The Carillon, Vol. 52, Issue 12 | Nov. 26 – Dec. 3, 2009
With the recent discovery of a uranium-enrichment facility hidden in Fordo, near the holy city of Qom in Iran, the nuclear weapons issue has reappeared on the world stage.
Iran has long claimed that its nuclear program is for electricity generation, but the United States and International Atomic Energy Agency (IAEA) have expressed concerns that the country’s nuclear program will easily translate into weapons production. These fears have resurged upon the IAEA’s report of a secret nuclear site, which was in an advanced stage of construction and scheduled to start up in 2011. Despite the fact that construction began at least two years ago, Iran had failed to inform the IAEA about the site until September 2009.
The Guardian reports that the facility would have been capable of producing roughly a ton of enriched uranium annually, enough for a small warhead. The IAEA has expressed concern that Iran may have other secret nuclear facilities.
In response to these revelations, the U.S., Britain, France, and Germany have claimed that Iran has breached its international treaty obligations by hiding the Fordo site. This may damage prospects for a potential peace deal between Iran and the U.S., as well as contribute to instability in the region by scaling up the mutual animosity and suspicion between Iran and Israel. Israel has previously threatened military strikes against Iran’s facilities in order to prevent its attaining nuclear weapons capability. According to the IAEA, it was concerns about such strikes that led Iran to construct the Fordo site inside the mountain. Iran wrote the IAEA in October: “As a result of the augmentation of the threats of military attacks against Iran, the Islamic Republic of Iran decided to establish contingency centres for various organizations and activities.”
“Iran is likely to be a nuclear power,” said Dr. Nilgün Önder, a political science professor and program coordinator for international studies at the University of Regina. “If Iran becomes a nuclear power, it will definitely become a more formidable regional power, and be a bigger influence in the world community.” The issue is also one of pride from the Iranian perspective; it is generally understood that Israel holds a nuclear arsenal, although this is not officially acknowledged by the Israelis. According to Önder, the West’s desire to keep Iran from joining the nuclear club is “hypocrisy from Iran’s perspective.”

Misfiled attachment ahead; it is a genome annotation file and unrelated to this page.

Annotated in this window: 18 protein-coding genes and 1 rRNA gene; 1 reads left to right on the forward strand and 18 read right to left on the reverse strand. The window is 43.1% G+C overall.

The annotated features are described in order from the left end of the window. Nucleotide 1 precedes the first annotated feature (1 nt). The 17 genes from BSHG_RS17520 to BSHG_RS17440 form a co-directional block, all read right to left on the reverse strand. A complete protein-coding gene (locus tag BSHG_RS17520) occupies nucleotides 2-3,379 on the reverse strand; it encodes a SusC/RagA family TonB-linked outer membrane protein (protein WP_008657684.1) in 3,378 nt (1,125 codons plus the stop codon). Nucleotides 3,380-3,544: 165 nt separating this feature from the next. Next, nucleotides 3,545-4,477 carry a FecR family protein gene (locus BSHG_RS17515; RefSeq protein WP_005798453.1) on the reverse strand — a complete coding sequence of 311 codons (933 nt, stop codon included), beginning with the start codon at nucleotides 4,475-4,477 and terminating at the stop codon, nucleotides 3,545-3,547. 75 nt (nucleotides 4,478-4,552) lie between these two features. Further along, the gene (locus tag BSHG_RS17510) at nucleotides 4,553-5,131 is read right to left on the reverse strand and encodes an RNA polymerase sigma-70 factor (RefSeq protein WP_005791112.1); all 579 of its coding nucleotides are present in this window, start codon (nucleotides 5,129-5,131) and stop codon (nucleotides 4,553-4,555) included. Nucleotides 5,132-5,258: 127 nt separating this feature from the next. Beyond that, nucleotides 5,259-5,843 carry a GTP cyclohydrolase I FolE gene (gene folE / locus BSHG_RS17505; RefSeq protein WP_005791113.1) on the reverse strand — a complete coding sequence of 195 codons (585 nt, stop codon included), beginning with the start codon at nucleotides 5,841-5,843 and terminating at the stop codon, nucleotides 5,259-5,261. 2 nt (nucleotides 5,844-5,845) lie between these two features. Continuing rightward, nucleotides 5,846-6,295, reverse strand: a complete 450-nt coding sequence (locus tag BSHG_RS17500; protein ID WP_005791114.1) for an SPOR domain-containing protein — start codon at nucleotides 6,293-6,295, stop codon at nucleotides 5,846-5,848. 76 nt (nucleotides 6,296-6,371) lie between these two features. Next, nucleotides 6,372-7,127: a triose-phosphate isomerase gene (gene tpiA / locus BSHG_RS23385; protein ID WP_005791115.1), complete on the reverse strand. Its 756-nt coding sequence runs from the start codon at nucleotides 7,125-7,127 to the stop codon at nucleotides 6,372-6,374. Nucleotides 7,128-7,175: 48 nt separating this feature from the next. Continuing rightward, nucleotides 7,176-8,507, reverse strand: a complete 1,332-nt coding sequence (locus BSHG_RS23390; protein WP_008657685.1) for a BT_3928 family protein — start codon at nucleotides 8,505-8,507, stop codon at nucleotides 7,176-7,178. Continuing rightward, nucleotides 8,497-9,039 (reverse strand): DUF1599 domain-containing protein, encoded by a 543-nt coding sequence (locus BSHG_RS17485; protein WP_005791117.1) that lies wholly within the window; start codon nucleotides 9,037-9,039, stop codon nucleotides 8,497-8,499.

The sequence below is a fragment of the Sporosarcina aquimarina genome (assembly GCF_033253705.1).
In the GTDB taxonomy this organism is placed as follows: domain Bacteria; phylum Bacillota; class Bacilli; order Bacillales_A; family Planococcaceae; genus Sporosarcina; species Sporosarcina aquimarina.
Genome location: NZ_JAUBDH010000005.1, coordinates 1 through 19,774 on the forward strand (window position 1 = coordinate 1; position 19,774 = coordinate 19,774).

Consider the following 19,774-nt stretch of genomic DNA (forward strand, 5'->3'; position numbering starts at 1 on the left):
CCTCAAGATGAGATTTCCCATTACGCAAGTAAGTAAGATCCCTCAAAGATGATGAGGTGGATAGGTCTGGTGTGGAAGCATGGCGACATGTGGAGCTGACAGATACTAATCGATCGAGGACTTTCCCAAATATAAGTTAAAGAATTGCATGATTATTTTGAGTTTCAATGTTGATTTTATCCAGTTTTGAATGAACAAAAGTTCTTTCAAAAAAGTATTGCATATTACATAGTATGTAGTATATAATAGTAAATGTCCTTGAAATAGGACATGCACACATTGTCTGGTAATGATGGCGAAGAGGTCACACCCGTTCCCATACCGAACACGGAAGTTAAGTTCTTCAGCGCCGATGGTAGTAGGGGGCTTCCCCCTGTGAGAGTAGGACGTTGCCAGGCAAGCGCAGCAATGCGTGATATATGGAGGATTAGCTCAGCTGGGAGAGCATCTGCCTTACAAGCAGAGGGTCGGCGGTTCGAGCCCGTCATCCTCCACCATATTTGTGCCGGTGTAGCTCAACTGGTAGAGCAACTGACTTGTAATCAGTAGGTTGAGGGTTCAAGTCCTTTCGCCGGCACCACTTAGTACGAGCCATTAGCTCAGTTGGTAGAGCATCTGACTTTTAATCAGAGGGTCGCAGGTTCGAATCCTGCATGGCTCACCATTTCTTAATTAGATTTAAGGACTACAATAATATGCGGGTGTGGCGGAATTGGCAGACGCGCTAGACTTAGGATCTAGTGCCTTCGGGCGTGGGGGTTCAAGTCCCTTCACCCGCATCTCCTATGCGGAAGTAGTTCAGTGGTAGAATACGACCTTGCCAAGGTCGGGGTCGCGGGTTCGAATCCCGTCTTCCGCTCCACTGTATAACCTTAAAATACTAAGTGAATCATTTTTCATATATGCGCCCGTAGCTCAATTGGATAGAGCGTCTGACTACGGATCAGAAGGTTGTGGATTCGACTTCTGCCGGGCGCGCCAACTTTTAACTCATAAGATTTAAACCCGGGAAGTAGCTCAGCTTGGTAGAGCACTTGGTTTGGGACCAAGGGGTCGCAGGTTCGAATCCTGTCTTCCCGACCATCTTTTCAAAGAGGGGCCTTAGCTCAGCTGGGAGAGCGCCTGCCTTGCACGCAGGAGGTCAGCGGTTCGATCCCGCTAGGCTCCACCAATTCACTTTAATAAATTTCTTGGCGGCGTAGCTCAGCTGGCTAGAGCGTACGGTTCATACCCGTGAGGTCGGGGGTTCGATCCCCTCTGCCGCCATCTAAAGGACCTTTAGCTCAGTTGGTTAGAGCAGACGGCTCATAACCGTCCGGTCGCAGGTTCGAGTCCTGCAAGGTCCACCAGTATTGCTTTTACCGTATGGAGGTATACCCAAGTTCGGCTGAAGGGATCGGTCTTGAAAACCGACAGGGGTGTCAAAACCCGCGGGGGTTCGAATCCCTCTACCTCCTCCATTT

Önder argues that Iran has little to lose in pursuing nuclear weapons capability. While Iran is currently subject to some economic sanctions, such measures will likely remain ineffective unless the U.N. Security Council takes a harder line. Önder also pointed out that domestic opposition is fragmented since the election protests earlier this summer: “[Iranian President Mahmoud] Ahmadinejad is firmly in power.”
When asked if Israel really would strike against Iran in order to prevent it from acquiring nuclear weapons capability, Önder was hesitant. “Israel did that with respect to Syria and Iraq, but Iran is much more powerful,” she said. “Iran would definitely mobilize its military forces against Israel [in that event].” Israel is in a tense situation, since Iran’s nuclear weapons acquisition “will have wide-ranging repercussions. It will make it much more difficult to resolve the Israeli conflict [with Palestine] … However, Israel is reining in its instincts at the advice of the U.S.”
Önder retains some hope for the future, and argues that Canada can play a stabilizing role. While Canada is relatively small on the diplomatic stage among the big powers, Canada’s resources and reputation would allow for a positive role. “Canada should express discontent with Iran, but can also play a role in supplying uranium … Canada doesn’t have the stigma attached to the United States and can be seen more favourably, even compared to some European countries.”
As is often the case in Middle Eastern politics, however, nothing is certain.